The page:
My husband loves bonsai — it’s actually the only garden/plant hobby he enjoys. But his success with bonsai has been . . . limited. So when I got a chance to go behind-the-scenes at the amazing Longwood Gardens near Philadelphia, I had lots of questions on how to grow better bonsai for Kevin Bielicki, bonsai curator at Longwood.
Longwood is an 1,100-acre gardener’s dream, and one of its many highlights is the conservatory, where some of its collection of bonsai is displayed along with hundreds of ferns, orchids and tropical plants. A recent gift of about 50 bonsai from The Kennett Collection, one of the largest and finest collections of bonsai outside of Asia, expands and broadens the collection. The bonsai will be displayed in a new conservatory/garden in 2024 called Longwood Reimagined. I can’t wait to visit again!
Give Them Air!
If you want to grow better bonsai at home, Bielicki recommends sending the plants outside for the summer. Remember, these are trees and shrubs! They like the sunshine, fresh air and rain they will get outdoors. The new Longwood display will include some plants that are kept outside year-round. That may not be possible in our cold-climate, but a long time in the outdoor garden is best. The Minnesota Bonsai Society has lots of tips for storing plants in winter.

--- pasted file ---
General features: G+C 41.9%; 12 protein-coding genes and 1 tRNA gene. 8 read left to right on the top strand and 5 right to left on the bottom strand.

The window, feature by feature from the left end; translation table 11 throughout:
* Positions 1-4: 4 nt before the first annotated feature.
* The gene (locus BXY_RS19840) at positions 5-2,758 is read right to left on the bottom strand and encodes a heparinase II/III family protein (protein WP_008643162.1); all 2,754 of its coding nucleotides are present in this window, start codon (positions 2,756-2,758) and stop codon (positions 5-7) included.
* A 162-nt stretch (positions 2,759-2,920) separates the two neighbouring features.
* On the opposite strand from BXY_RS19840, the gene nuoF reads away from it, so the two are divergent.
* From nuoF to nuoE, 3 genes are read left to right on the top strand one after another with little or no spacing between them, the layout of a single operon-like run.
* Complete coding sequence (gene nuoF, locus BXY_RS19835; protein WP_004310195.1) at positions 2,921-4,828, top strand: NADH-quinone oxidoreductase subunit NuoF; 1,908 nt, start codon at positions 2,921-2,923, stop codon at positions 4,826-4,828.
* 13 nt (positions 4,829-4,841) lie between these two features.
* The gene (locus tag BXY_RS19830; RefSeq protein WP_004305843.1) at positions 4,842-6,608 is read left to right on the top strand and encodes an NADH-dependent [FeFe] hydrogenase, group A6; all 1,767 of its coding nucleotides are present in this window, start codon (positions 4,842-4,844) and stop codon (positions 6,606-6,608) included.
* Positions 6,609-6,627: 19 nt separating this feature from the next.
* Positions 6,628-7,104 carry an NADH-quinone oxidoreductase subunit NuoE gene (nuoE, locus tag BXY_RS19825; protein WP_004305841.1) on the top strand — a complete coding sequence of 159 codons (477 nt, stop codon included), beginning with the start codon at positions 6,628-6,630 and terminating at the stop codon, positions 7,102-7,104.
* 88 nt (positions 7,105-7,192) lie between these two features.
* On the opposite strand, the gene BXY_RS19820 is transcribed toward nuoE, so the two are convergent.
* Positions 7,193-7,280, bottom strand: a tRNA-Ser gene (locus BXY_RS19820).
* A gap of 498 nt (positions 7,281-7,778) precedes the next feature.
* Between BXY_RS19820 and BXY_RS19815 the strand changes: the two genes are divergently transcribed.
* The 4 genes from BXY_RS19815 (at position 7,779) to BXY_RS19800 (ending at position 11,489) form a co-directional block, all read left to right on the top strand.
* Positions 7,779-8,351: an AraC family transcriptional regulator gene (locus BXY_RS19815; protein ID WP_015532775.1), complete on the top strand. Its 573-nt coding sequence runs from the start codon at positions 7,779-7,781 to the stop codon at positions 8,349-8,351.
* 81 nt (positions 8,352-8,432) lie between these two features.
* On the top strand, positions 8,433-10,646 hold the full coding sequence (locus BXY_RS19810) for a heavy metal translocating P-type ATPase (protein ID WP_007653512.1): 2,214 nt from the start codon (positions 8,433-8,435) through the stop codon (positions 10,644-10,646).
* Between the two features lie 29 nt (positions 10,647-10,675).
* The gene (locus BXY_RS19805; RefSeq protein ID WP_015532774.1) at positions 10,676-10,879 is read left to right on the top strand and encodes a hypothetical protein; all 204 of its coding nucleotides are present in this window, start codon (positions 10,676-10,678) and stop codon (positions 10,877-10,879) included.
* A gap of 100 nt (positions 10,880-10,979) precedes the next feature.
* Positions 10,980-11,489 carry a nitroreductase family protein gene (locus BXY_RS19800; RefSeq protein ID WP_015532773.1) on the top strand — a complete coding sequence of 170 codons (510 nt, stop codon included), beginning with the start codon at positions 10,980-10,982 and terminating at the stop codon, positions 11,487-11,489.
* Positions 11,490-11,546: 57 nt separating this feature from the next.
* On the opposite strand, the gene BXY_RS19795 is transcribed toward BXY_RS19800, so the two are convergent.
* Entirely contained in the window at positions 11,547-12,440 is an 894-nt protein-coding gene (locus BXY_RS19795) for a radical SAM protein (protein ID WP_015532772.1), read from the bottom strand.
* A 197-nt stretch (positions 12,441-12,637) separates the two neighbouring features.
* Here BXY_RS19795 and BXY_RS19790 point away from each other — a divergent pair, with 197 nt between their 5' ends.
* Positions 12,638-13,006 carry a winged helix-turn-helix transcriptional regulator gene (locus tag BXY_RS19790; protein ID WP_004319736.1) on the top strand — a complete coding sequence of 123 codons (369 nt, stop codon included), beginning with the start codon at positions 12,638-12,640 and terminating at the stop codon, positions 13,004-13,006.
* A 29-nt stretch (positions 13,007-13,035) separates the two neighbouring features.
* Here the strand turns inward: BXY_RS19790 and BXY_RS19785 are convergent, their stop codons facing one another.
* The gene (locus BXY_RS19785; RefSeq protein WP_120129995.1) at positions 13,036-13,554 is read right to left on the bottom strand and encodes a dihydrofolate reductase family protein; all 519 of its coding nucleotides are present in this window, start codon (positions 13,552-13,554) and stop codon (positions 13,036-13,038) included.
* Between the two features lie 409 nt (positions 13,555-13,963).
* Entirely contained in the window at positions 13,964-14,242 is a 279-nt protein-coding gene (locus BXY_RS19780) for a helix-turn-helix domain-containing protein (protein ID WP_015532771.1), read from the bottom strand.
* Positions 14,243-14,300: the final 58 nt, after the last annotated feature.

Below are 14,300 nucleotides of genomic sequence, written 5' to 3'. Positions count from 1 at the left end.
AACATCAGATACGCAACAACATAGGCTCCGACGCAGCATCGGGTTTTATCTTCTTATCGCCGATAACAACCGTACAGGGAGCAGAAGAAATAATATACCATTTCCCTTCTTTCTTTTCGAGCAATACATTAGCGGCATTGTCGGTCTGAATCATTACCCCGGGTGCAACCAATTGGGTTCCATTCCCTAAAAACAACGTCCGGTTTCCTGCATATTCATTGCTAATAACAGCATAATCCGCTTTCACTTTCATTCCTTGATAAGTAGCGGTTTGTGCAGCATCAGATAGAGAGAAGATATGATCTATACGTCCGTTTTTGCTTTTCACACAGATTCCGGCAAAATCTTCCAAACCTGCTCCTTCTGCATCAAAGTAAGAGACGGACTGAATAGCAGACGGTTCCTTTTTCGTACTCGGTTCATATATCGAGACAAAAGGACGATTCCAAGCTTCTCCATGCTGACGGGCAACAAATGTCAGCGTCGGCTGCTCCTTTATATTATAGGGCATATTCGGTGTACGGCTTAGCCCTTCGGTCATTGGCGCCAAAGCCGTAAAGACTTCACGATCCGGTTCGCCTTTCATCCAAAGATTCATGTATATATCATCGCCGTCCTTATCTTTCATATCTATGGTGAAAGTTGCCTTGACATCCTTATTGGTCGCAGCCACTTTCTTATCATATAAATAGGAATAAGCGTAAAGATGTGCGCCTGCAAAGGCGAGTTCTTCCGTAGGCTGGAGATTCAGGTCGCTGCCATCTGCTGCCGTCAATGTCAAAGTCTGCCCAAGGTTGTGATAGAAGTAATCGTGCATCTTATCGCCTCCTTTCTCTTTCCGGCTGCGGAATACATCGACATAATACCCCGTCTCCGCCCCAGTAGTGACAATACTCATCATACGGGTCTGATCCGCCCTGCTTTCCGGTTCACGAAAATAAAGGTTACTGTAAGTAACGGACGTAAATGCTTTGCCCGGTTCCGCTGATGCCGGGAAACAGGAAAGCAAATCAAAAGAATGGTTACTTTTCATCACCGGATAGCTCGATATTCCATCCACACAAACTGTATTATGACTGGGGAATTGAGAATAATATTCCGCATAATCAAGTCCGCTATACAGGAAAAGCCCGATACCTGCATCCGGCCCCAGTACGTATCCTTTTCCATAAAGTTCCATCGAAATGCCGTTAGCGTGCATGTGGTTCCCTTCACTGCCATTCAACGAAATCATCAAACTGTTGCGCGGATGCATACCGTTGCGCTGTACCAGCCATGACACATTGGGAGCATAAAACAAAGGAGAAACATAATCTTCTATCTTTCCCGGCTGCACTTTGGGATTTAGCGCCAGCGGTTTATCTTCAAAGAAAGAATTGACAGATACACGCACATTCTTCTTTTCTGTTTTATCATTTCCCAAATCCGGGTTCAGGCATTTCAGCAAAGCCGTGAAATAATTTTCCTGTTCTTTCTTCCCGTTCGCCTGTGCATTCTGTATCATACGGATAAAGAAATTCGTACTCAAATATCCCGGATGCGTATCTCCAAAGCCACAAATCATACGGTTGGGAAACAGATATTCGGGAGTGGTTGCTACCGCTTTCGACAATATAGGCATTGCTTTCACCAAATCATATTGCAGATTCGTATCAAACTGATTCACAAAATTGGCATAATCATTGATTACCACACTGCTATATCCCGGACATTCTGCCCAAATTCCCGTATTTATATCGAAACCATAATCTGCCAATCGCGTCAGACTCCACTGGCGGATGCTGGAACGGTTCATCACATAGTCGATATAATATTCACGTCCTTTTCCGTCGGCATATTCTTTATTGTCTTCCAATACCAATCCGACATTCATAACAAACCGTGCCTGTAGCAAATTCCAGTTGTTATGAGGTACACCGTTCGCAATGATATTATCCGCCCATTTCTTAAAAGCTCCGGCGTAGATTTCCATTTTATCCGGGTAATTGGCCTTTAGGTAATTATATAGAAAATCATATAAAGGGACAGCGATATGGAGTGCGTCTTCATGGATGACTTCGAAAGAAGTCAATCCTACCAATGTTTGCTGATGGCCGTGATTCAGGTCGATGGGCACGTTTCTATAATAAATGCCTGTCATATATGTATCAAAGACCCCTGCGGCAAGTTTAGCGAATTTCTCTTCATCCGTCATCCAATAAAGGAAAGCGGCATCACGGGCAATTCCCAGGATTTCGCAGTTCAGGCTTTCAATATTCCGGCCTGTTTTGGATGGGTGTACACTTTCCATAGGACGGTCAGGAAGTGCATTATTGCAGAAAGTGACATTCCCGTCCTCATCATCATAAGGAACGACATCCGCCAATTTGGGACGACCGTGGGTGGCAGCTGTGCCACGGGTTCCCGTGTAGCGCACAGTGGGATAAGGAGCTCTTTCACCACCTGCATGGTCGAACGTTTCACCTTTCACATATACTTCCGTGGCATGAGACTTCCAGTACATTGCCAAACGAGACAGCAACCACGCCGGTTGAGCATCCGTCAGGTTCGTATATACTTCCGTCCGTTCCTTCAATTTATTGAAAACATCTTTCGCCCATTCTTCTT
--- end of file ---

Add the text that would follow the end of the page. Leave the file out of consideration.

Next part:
How much water does your bonsai need? Possibly less than you think. Like many houseplants, bonsai are more likely to die from too much love (water) than too little. How often you water depends on the size of the container, the type of plant, whether it’s indoors in dry heat or outdoors, but the basic principle is to water when the soil is dry. Signs of over-watering include yellowing or wilted leaves or mold or fungus growing on the soil. When you do water, be sure to give the plant a good soaking, either with a hose outdoors or by immersing the plant in water and watering from below. Also, make sure your bonsai container has a drainage hole!
Container and Soil Matter, Too
“Bonsai” in Japanese means “tree in pot.” When choosing bonsai, the container should complement the tree because it is just as important to the art of the bonsai as the plant itself. Using a potting mix specifically for bonsai is vital to plant health because of the confined space in which the roots grow will also help you grow better bonsai. These plants need lots of air spaces in the soil and potting mixes tend to include both organic and inorganic materials.
For more about The Kennett Collection gift to Longwood Gardens, as well as a chance to see some amazing, 150-year-old bonsai, check out the video below.